A peep into life in Africa, through the eyes of an African Reformed Baptist pastor.

Water, water, water, everywhere. What else do you expect? I am a Baptist, and I live in the land of the mighty Victoria Falls!

Wednesday, June 5, 2013

My Monday Blues

Mondays. They are the worst days for a preacher. Perhaps I ought to say they are the worst days for this preacher. It is probably my most well-guarded secret but after twenty five years of experiencing such fainting fits, it is about time I let the cat out of the bag.

Almost every Monday, I wake up feeling as if the world ought to end. It lacks lustre. It is blue and gloomy. I have no drive to do anything and have to literally kick myself out of bed. This is not the day when I should be told to go visit the sick and dying. I am one of them!

Monday is a day full of self-pity. "No one loves me. No one cares for me. There is nothing I am achieving in life. What is the point of living on for yet another day? Everything is just meaningless." These are the thoughts that lay siege upon my mind the whole day.

Then usually by mid-day I notice a headache beginning to get the better of me. This grows to the point where it becomes unbearable by late afternoon. So, if I have some serious matters to attend to, I take some pain killers as soon as the headache rears it ugly head.

I have learned that I have a very expressive face. So, a usual comment I hear from people on Mondays is, "Pastor, are you okay? You don't look your normal self. Is something wrong?" My characteristic depressing answer is, "I'm fine, it's just my Monday blues."

Then comes Tuesday morning...
When I wake up on Tuesday, life is back to normal. The lustre is back. I am ready to take on the world and fight for the crown rights of my Lord and King, Jesus Christ, in every sector of life and living. Give me any space, and I will proclaim the Saviour Lord of all.

On Tuesdays, I look back to my Mondays and literally rebuke myself. "So, what was that pity party all about?" I say to myself. Evidently, all my gloomy thoughts had nothing to do with the reality around me. I'm one of the most privileged individuals in God's world.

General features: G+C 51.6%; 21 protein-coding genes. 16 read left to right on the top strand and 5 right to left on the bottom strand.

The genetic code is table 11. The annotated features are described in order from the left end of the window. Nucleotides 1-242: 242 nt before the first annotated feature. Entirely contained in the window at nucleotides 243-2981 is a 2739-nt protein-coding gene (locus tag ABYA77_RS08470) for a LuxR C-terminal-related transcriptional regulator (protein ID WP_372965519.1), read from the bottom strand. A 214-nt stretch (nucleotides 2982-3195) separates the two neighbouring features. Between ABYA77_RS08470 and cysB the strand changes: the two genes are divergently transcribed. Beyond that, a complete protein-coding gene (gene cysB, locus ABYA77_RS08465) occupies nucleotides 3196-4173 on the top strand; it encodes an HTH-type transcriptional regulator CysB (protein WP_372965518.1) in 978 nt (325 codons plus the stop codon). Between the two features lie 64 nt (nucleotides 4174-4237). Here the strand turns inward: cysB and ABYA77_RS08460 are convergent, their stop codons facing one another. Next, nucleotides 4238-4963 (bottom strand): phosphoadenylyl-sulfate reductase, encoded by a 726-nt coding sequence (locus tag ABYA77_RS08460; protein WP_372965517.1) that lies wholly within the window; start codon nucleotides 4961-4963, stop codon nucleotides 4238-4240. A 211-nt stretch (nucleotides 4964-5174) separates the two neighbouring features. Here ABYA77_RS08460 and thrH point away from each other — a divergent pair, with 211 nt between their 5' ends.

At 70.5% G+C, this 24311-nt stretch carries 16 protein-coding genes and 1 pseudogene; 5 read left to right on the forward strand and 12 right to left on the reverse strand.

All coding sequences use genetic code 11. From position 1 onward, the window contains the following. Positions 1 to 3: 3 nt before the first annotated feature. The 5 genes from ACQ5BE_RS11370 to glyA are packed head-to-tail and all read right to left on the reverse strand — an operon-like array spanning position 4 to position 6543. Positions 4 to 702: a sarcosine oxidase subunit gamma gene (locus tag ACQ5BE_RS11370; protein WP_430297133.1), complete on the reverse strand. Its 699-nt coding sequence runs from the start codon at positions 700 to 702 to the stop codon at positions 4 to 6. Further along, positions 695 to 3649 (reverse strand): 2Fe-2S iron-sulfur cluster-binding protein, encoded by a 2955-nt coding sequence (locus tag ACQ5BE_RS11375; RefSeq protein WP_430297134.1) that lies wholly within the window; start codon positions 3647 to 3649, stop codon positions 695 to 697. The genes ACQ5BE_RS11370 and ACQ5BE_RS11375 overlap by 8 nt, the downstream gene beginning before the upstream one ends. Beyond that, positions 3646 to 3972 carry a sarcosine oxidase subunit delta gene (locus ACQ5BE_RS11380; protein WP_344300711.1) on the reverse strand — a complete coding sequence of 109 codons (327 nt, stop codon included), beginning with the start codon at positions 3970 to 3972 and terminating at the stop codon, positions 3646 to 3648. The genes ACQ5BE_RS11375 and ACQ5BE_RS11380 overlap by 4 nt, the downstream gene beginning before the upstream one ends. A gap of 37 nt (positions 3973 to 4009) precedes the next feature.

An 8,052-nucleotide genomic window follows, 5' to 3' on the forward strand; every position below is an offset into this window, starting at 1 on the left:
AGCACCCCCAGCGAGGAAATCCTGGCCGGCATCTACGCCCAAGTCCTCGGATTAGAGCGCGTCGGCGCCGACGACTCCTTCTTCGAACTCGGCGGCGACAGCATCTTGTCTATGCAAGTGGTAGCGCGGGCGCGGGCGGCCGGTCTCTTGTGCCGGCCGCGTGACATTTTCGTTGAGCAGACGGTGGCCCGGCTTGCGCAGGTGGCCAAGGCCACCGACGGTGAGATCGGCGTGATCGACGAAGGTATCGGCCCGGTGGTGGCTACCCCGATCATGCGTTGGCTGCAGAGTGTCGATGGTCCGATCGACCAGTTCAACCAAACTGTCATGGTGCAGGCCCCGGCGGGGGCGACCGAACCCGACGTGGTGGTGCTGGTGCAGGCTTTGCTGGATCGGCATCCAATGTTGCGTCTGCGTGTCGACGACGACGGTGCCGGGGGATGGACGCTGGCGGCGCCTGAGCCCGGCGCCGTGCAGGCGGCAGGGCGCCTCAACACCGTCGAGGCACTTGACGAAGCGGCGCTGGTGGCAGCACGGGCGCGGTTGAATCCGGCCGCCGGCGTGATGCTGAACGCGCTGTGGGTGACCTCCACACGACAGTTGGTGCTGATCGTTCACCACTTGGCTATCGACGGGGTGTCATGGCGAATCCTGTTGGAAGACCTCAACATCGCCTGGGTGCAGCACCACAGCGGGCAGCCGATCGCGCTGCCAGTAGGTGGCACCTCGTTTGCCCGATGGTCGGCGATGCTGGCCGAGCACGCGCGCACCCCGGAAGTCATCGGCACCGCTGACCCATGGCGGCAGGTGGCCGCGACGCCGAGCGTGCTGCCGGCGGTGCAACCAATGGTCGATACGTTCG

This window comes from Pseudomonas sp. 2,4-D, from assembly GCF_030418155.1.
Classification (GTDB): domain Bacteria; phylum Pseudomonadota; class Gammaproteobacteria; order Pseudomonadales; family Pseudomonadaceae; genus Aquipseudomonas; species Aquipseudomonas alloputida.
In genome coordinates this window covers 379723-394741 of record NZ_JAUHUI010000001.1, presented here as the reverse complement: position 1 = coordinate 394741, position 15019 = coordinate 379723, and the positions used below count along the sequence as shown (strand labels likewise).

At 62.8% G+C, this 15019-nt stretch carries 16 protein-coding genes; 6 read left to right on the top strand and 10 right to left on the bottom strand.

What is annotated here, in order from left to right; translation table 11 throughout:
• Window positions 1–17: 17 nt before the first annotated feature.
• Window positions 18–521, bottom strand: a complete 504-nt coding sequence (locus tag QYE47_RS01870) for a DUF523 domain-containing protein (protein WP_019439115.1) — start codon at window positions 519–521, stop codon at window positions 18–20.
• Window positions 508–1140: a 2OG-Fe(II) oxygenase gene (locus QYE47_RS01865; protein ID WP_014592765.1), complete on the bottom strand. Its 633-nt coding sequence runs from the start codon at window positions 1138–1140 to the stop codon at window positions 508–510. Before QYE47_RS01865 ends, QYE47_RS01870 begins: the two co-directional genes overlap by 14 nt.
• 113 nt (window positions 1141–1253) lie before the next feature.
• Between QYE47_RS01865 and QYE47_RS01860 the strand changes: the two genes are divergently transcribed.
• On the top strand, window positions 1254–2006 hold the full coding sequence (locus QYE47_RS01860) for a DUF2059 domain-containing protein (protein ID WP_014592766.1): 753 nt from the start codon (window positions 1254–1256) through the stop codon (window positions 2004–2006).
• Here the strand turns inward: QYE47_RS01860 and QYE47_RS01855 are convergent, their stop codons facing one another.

I mean, this sounds crazy, but it really happens almost every Monday "to the clock". On Monday, I'm ready to put in my resignation letter and quit the ministry altogether. Come Tuesday, my spiritual engine is raving. I feel as if being a preacher is the best job on earth.

This weekly cycle has been my lot for over two decades now. Thankfully, I am not alone. Last Monday, I sent a text message to a pastor friend of mine. I simply wrote, "Monday blues...it's terrible!" His reply was, "I agree. How are you handling it? I am at a loss."

Well, I tried water therapy. I was told that if I drank a lot of water on Sunday, I would not have the headaches that attend my Monday blues. If it worked for others, it certainly did not work for me. It has only made my bladder work in overdrive for twenty-four hours!

Understanding the body clock
I think the most helpful "solution" was simply knowing what caused this problem. They say a problem shared is a problem halved. This weekly cycle bothered me so much that I sought counsel. I am glad I talked about my fainting fits with a doctor in my church.

The doctor told me that we preachers produce a lot of adrenaline as we heartily preach the everlasting gospel to sinners on Sundays. On Monday, the body seeks to neutralise it, hence the fainting fits. It takes a full day for the balance to be restored in the body.

I told the doctor that my concern was that even when I'm not preaching on Sundays I still go through the same cycle of Monday blues. His reply also made a lot of sense. He said the body has a clock and it has become conditioned. Every seventh day it triggers itself.